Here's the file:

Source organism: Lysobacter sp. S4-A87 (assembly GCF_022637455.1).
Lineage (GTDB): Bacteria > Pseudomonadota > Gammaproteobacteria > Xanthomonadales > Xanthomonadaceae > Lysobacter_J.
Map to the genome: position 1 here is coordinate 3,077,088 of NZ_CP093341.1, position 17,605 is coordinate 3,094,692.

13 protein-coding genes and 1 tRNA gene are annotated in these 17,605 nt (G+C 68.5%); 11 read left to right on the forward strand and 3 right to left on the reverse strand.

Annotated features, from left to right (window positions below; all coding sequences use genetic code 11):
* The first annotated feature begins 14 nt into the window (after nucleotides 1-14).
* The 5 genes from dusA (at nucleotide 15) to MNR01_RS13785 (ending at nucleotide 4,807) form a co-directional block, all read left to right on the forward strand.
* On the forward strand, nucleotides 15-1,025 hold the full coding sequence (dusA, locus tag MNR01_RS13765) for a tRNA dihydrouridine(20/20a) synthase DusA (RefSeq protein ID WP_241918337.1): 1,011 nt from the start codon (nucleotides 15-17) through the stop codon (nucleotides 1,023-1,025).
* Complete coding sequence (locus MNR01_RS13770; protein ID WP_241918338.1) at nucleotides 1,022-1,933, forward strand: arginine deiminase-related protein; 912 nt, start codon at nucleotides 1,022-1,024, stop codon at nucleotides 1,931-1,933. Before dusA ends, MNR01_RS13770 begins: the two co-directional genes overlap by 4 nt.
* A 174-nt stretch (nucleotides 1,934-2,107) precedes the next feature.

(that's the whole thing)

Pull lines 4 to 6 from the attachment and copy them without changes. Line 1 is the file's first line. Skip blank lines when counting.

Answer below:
13 protein-coding genes and 1 tRNA gene are annotated in these 17,605 nt (G+C 68.5%); 11 read left to right on the forward strand and 3 right to left on the reverse strand.

Annotated features, from left to right (window positions below; all coding sequences use genetic code 11):
* The first annotated feature begins 14 nt into the window (after nucleotides 1-14).